By all assessments, Governor Romney has surprised all political experts. The general election officially started last Tuesday and just one month ago, politicos of all stripes were predicting a Mt. Everest campaign for Governor Romney because of how he had been “damaged” from the primary battles. And guess what? All credible polls have Mr. Obama and Governor Romney at dead even odds — those surveying “likely voters” have Romney ahead. For perspective, at this exact point in the campaign in 1980, Reagan trailed President Carter by eight points.
So? The point is that Governor Romney is doing a lot right! As we have said many times here at MRC, Governor Romney is an outstanding strategist and planner. He has surrounded himself with some of the best advisers any candidate could hope for. Even so, we will see journalists, politicos, pundits, and editorial boards attempt to shape or influence his campaign strategy and message right up to the November election. They are Americans too and they want what’s best for our nation as well.
The following from the WSJ is one example. I have read many other articles in which Romney advisers have indicated he will be outlining key policy positions as the campaign progresses, so these suggestions below were internalized long ago. It seems obvious to me that one of Gov. Romney’s strategies is to keep Mr. Obama off balance, of which he is doing a masterful job!
Last Thursday, The Wall Street Journal editorial board published their central opinion piece titled, “The Romney Opportunity — Running on biography and the economy won’t be enough.” I recommend reading the entire piece by clicking the link just above.
With Newt Gingrich finally leaving the GOP Presidential race, Mitt Romney is now closer to realizing the ambition he has so long pursued: He has an even-money chance to become America’s 45th President. He’s more likely to fulfill that ambition if he overcomes his cautious nature and runs a campaign that is equal to America’s current political moment.
This will not be the instinct of Mr. Romney or his close-knit group of advisers. Looking at the polls, they see a nearly even race, with President Obama below 50% despite the beating Mr. Romney took in the primaries.
The temptation will be to assume the public has decided to fire the incumbent and so run a campaign to become the safe alternative. Take no policy risk, stress Mr. Romney’s biography, his attractive family and the seven habits of highly effective businessmen, and then hammer away on the economy.
On the economy in particular, such a larger argument would fit the country’s current mood. The public’s anxiety isn’t merely about the failures of the last three years, as important as it is for Mr. Romney to score this Administration for its failed stimulus, crony capitalism, hyperregulation, soaring debt and ObamaCare.
Americans are more deeply worried than at any time since the 1970s about their country’s long-term prospects. Why aren’t middle-class incomes rising? Why are nonmilitary public institutions failing—from K-12 education to entitlements?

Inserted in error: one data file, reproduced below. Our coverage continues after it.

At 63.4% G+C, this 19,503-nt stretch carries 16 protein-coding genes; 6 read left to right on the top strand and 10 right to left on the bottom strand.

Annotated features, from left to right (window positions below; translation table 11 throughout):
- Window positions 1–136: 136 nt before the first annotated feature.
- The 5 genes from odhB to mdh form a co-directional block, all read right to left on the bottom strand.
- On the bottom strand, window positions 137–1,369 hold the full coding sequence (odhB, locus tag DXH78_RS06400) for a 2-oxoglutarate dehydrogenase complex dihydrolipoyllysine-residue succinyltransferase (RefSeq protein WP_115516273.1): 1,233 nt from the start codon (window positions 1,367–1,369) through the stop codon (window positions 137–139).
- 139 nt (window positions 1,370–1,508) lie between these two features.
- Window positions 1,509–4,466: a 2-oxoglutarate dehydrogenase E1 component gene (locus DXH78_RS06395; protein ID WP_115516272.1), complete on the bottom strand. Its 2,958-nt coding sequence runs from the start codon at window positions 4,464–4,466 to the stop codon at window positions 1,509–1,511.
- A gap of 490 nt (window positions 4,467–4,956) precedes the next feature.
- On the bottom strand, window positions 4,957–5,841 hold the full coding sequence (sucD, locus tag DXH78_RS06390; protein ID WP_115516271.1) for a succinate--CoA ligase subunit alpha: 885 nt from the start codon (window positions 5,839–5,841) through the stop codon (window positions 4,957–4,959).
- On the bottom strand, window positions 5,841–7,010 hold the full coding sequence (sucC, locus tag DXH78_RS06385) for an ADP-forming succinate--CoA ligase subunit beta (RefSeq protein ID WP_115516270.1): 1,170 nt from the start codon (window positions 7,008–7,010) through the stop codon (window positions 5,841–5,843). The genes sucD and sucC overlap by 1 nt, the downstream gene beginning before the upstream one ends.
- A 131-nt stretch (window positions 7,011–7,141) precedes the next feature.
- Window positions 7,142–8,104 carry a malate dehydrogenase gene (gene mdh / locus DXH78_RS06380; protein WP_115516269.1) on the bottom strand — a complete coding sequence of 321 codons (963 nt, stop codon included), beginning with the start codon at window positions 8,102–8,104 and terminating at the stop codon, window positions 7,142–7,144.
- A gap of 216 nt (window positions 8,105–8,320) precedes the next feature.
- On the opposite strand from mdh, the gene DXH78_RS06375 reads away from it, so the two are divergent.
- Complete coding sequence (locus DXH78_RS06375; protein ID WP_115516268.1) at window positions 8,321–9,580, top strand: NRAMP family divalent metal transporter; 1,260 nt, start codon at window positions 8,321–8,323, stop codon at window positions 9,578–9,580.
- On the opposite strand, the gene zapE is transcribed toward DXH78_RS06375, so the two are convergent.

Mr. Obama understands these anxieties, even if he has no new answer for them. So his diversionary re-election strategy will be a combination of class warfare, more government subsidies (free student loans!), and personal attacks on Mr. Romney for being wealthy. Mr. Romney will need allies who can rebut these attacks.
But he’ll find it easier to defeat Mr. Obama’s argument—even to transcend it—if he offers his own economic narrative that reaches back to the mistakes of the Bush Administration to explain how we got here and how he can get us out. Politically, this will help shield Mr. Romney from Mr. Obama’s inevitable attempt to link the Republican to the Bush era. Such a critique also has the advantage of being true.
Before Mr. Obama’s stimulus, Mr. Bush joined with Nancy Pelosi and Larry Summers on the blunder of “targeted, temporary” tax cuts. Mr. Bush began playing business favorites for ethanol and green energy fads. Republicans in Congress spent like Democrats and protected Fannie Mae and the housing lobby. And Mr. Bush and most Republicans embraced an easy-money Federal Reserve that favored Wall Street and asset bubbles at the expense of real middle-class incomes.
The editorial says some nice things about last week’s speech by Governor Romney.
But the speech was policy-free. To be credible, a reform agenda has to have some reform substance.
He has already endorsed enough of Mr. Ryan’s premium-support plan to have to defend it, and Mr. Obama is vulnerable with his Medicare cuts and unaccountable rationing board that are part of ObamaCare. Mr. Romney won’t win the election on Medicare, but even a draw will be a political victory. Leading on the debate will show voters he is willing to take on difficult issues and give him a reform mandate if he wins.
One of Mr. Romney’s trickiest challenges will be how to handle Mr. Obama’s, er, veracity. More than any President we’ve seen, this incumbent is willing to say things that aren’t in the area code of the truth. Thus he gives himself credit for the natural gas drilling boom, the deficits are still Mr. Bush’s fault, Mr. Obama has never raised taxes, and “green jobs” in his dream economy are blooming by the millions.
Mr. Romney can’t let the President get away with this, or Mr. Obama will conjure a vision of unreality that enough voters might believe. The challenger has to find a way to mock the mirage of an “economy built to last” without sounding arch or personal. He needs his version of Reagan’s “there he goes again.”
For all of his challenges, the most important political news is that Mr. Romney has a fighting chance to win. The incumbent’s accomplishments are unpopular and the economy is failing average Americans. To win the GOP nomination, Mr. Romney has shown reserves of tenacity and discipline. To win the White House, he’ll need to show a larger vision and the nerve to pursue it.